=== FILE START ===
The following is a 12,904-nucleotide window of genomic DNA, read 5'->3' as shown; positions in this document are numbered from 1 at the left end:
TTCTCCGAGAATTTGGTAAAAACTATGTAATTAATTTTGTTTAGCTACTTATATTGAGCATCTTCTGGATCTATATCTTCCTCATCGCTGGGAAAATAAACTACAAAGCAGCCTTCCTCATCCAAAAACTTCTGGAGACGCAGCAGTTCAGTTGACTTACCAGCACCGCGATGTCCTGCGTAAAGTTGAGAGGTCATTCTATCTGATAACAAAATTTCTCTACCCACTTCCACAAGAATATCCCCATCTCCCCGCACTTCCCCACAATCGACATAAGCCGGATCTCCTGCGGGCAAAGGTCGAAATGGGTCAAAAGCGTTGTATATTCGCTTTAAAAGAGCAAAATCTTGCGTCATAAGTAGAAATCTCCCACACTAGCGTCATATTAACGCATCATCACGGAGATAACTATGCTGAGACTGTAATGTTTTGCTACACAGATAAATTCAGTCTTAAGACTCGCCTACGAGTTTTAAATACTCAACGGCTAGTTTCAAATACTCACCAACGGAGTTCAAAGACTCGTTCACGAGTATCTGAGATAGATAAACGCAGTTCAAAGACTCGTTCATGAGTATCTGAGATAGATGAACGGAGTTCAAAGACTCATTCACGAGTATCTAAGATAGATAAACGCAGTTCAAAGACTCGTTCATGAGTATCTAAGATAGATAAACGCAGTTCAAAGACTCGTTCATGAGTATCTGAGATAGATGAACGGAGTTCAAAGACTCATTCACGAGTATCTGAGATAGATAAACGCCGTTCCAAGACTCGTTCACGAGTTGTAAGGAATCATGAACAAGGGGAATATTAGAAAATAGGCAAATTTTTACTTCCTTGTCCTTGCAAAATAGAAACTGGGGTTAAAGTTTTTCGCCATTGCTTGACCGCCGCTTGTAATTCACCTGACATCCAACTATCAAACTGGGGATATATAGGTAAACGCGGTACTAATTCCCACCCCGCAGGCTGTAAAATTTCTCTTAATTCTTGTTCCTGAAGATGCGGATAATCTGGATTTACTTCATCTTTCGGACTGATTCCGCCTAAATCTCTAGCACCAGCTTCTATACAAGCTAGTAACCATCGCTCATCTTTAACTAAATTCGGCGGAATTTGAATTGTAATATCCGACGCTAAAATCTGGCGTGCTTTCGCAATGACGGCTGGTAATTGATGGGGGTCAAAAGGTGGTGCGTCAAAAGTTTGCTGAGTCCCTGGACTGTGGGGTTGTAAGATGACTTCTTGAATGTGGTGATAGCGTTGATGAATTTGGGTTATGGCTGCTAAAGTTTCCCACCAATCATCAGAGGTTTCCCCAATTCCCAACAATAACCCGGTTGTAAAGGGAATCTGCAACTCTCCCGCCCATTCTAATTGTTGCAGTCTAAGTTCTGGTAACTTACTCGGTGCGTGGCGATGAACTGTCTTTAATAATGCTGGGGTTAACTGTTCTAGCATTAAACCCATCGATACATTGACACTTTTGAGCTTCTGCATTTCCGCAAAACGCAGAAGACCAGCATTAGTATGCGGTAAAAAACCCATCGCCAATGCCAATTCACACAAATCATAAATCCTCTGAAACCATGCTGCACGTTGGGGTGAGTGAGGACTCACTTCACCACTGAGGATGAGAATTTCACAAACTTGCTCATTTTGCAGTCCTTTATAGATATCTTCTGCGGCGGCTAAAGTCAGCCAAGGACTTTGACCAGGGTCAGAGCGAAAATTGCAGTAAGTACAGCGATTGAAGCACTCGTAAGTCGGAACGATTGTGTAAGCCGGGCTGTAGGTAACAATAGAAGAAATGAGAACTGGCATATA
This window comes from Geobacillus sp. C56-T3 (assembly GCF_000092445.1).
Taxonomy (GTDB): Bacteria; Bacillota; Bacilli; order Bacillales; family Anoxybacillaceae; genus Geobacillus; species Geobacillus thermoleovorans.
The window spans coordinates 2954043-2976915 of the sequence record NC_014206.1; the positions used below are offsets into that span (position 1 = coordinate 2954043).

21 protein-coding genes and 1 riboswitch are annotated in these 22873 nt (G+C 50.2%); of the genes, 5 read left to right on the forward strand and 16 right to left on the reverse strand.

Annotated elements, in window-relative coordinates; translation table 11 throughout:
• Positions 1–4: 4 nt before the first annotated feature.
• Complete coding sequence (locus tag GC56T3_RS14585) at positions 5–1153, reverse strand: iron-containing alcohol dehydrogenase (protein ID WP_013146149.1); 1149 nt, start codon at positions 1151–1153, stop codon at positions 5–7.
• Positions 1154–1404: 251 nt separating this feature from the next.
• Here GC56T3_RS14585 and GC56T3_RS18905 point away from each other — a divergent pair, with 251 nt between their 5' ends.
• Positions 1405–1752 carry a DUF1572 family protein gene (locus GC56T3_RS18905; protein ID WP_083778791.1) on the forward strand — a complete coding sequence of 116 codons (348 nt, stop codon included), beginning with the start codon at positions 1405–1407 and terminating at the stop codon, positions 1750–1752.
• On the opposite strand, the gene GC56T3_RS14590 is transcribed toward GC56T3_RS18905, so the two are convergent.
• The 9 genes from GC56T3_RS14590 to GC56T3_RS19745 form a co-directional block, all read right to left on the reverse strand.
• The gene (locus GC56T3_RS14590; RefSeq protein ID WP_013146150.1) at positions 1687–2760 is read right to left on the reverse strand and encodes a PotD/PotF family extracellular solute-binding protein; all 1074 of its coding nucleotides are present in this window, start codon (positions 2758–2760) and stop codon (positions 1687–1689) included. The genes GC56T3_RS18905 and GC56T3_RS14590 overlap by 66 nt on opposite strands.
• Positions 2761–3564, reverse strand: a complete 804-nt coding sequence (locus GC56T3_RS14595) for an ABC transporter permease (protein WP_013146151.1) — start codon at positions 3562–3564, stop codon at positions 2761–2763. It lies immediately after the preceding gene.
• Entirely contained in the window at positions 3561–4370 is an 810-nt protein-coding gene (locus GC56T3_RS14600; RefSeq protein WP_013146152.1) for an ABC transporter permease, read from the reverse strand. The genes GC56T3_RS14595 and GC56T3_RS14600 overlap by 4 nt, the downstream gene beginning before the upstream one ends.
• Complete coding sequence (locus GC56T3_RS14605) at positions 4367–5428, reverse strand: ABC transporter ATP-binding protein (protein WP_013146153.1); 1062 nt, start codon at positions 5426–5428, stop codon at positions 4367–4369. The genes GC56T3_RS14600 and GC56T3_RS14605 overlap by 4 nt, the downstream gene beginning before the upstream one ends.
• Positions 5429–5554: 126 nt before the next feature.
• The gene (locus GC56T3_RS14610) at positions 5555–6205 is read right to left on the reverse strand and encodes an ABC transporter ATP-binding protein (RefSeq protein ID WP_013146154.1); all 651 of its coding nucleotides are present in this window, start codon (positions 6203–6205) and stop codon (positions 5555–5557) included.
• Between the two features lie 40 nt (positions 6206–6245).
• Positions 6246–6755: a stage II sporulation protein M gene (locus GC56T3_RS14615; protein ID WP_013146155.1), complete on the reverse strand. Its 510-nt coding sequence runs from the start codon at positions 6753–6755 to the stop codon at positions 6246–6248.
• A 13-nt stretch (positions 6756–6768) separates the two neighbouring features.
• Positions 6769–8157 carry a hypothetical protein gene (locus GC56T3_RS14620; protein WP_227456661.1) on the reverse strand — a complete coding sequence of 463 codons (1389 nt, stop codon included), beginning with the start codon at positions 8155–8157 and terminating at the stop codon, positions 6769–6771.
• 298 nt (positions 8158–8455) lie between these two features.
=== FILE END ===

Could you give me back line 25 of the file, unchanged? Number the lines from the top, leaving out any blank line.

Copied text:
• 298 nt (positions 8158–8455) lie between these two features.